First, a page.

This may seem like the best solution, but it can be very damaging to “addicted” kids, who may feel that being online is the only thing that brings them any enjoyment. Instead, try low level and consistent involvement with kids as they use technology. Sit around the dinner table with them, encourage them to work in a central, visible place. Whilst they are doing work, ask small questions to begin a dialogue. e.g. What does that program do?

Removing the computer can make them depressed. It can also affect the level of your child’s trust in you and does not help them in developing ways to cope and with strategies that will shift their behavior in the long term.

We try place an emphasis on trust, freedom and independence and helping students learn strategies to cope. Independence, freedom and privacy need to be earned and can be rolled back as a strategy by parents to help students.

Don’t hesitate to ask for help. 
Dependencies are hard to break if they don't have a set of coping skills. If you need some help please be in touch with Tutor Teachers, Heads of Grade or the school Counselling Department.  Guidance is also available on the Common Sense Media site.

Tuesday, 7 February 2012

Learning with a Shot of Apple

A huge thank you to all of the members of staff who attended our first "Learning with a Shot of Apple" event. It was great to see so many teachers sharing ideas with people from different parts of the school and having discussions around the ways we use technology at UWCSEA to delivery a 21st century learning experience.

A special thank you to the seven amazing staff members listed below, who showcased an element of their classroom practice. We felt these showcases were a nice informal way to share new ideas and hopefully lots of people could draw links back to their personal subject areas, and some new ideas to try. If you are interested in any of the showcases that were presented, please be in touch with the individual staff members.

iPads - two amazing apps
Stuart MacAlpine
How to use your iPAD as an IWB (Doceri) and how to use them as a brilliant interactive textbook (iBook Author).
Skitch for images
Tim Shepherd
Skitch is simple little annotation tool for images when you cant be bothered to open up Photoshop. Why use a sledge hammer to crack a nut? (Download the software here)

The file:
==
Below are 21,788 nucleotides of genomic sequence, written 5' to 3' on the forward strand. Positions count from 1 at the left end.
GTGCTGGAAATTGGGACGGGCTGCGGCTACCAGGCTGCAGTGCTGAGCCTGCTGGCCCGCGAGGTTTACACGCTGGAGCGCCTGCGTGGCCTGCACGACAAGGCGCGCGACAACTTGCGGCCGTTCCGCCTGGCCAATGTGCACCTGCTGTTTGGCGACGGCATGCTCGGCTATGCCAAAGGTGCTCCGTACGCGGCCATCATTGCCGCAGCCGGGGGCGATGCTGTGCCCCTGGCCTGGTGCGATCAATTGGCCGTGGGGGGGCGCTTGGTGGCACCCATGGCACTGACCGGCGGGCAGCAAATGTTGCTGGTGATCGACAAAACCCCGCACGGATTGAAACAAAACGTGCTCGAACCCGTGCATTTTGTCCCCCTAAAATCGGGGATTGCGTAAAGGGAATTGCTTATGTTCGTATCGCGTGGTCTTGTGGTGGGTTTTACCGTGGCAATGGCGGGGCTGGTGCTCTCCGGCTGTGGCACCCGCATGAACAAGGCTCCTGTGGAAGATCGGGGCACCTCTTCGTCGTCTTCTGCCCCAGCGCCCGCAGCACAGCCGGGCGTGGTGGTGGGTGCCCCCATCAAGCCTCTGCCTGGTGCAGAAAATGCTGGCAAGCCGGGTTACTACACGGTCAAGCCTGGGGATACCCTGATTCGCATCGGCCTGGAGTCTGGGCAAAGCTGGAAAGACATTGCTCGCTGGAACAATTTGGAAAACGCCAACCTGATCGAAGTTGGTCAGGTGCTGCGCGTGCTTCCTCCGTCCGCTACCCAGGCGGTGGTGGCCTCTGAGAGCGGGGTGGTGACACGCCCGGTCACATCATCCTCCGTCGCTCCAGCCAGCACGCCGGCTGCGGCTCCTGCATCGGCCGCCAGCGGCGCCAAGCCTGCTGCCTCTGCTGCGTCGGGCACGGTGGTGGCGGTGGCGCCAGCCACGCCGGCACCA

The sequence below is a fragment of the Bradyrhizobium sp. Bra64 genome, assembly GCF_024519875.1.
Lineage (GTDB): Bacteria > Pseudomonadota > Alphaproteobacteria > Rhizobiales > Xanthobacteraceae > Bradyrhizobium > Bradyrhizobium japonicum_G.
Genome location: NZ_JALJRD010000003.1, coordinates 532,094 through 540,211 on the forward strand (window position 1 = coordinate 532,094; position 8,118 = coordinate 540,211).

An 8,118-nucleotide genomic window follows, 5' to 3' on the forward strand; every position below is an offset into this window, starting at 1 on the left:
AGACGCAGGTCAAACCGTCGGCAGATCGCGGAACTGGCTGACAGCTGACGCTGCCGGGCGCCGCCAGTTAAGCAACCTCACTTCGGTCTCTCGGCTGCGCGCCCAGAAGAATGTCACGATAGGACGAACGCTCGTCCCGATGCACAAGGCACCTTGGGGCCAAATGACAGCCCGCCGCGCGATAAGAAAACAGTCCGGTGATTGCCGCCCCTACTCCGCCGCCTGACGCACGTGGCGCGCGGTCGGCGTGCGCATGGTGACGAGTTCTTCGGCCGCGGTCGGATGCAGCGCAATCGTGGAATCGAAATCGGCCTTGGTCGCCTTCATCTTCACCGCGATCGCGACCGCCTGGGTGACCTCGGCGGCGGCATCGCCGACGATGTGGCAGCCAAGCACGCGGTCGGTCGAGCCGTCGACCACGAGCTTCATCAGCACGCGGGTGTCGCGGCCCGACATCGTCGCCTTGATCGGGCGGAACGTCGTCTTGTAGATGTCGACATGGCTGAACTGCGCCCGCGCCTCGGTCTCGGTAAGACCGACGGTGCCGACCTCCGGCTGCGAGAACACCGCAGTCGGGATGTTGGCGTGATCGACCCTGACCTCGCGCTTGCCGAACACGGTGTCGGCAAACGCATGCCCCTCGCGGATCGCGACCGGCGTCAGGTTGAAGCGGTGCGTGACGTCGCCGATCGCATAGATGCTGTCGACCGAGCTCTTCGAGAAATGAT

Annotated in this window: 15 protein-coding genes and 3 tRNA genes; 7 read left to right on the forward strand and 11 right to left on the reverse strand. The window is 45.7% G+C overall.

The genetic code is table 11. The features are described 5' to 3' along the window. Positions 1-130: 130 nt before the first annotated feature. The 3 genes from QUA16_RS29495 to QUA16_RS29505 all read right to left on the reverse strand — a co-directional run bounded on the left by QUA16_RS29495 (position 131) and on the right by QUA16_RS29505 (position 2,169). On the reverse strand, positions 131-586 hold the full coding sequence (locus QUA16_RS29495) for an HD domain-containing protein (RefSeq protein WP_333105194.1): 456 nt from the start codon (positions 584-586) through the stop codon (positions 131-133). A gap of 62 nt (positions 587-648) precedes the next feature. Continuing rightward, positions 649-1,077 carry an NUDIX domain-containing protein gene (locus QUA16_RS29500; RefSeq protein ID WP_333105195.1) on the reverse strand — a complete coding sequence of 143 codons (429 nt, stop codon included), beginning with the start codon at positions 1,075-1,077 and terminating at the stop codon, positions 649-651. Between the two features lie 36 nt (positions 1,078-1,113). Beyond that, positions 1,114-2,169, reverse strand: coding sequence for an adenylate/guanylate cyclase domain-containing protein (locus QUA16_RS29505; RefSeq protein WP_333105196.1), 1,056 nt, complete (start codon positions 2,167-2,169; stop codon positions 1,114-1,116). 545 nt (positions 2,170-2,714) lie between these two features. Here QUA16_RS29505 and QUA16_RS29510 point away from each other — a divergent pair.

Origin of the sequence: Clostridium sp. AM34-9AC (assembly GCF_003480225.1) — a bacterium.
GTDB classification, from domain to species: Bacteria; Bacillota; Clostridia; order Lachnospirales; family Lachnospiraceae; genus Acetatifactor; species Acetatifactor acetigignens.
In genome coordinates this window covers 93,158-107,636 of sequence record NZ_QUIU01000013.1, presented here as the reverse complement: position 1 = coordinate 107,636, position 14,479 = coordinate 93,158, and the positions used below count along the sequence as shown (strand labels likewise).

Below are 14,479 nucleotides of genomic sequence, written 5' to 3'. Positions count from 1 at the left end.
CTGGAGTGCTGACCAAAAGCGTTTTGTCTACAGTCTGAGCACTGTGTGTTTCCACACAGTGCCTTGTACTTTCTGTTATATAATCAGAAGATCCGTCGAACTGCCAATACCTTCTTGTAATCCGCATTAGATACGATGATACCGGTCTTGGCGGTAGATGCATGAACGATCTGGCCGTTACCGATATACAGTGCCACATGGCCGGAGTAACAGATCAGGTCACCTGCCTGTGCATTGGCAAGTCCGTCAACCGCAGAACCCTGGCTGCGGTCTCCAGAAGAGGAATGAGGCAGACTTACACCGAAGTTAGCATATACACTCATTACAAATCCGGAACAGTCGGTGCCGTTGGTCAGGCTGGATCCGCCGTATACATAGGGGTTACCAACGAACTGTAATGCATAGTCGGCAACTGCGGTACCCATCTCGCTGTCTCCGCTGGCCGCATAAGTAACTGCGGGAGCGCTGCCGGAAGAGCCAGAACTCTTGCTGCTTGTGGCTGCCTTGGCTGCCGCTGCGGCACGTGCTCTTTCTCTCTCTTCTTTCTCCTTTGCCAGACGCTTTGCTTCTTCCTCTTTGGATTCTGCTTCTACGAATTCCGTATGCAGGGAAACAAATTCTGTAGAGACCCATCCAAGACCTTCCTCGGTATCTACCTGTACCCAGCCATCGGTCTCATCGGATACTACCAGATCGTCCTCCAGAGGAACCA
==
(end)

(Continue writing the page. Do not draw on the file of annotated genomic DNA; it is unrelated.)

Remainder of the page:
Keynote and Narrations
Lizzi Williams
Using the recording feature on Keynote and ShowMe on iPads students practising their speaking and listening skills and teaching others. Similar to Voicethread, but simpler.
StopMotion Animation
Martin Lyon
Will look at ways for students to display understanding by collecting a series of images, showing the evolution of a process. The creation of a StopMotion gives students great opportuntiy to refine their conceptual understanding. The program called Frame by Frame was used to developing the StopMotion animations.
Oral Recording Tools
Michele Pirson
When to record what, why, with what.  How to use simple apple features on a day to day basis.  No special apps, no fancy project, but daily use.  This is an application built into the mac operating system. QuickTime Player
VoiceThread for Feedback
Nicki Hambleton
Voicethread is a simple and quick way to work collaboratively to share, submit and view comments on images, documents, presentations. Groups, individuals or whole classes can set up a thread to annotate visuals, receive feedback, discuss ideas and opinions all online.
Google SketchUp
Dave Hobman
Google Sketchup is a 3D drawing application that is probably good enough to design most objects but it is simple enough for students to learn to use quickly. There are various add on programmes (plugins) that can do clever things such as open up a 3D shape and lay it out flat as a net. Clever and fun!

Music by: Youth Group - Forever Young